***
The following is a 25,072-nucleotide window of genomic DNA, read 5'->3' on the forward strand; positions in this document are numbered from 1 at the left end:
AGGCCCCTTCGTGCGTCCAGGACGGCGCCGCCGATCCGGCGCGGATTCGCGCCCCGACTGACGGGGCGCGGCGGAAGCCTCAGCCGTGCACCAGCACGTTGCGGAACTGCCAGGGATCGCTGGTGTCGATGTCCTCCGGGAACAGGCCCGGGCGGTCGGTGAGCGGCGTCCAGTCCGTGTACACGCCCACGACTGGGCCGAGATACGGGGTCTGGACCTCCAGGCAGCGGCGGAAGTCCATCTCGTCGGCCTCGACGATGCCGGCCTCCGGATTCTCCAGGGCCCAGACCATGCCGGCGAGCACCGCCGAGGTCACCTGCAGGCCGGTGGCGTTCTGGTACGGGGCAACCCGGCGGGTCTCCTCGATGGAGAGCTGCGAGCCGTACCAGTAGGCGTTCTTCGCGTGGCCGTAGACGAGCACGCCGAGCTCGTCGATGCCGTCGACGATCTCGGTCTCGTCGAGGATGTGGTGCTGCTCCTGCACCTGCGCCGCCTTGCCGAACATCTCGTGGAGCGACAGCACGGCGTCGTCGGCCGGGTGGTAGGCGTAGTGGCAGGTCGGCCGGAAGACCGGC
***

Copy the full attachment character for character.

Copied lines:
The following is a 25,072-nucleotide window of genomic DNA, read 5'->3' on the forward strand; positions in this document are numbered from 1 at the left end:
AGGCCCCTTCGTGCGTCCAGGACGGCGCCGCCGATCCGGCGCGGATTCGCGCCCCGACTGACGGGGCGCGGCGGAAGCCTCAGCCGTGCACCAGCACGTTGCGGAACTGCCAGGGATCGCTGGTGTCGATGTCCTCCGGGAACAGGCCCGGGCGGTCGGTGAGCGGCGTCCAGTCCGTGTACACGCCCACGACTGGGCCGAGATACGGGGTCTGGACCTCCAGGCAGCGGCGGAAGTCCATCTCGTCGGCCTCGACGATGCCGGCCTCCGGATTCTCCAGGGCCCAGACCATGCCGGCGAGCACCGCCGAGGTCACCTGCAGGCCGGTGGCGTTCTGGTACGGGGCAACCCGGCGGGTCTCCTCGATGGAGAGCTGCGAGCCGTACCAGTAGGCGTTCTTCGCGTGGCCGTAGACGAGCACGCCGAGCTCGTCGATGCCGTCGACGATCTCGGTCTCGTCGAGGATGTGGTGCTGCTCCTGCACCTGCGCCGCCTTGCCGAACATCTCGTGGAGCGACAGCACGGCGTCGTCGGCCGGGTGGTAGGCGTAGTGGCAGGTCGGCCGGAAGACCGGC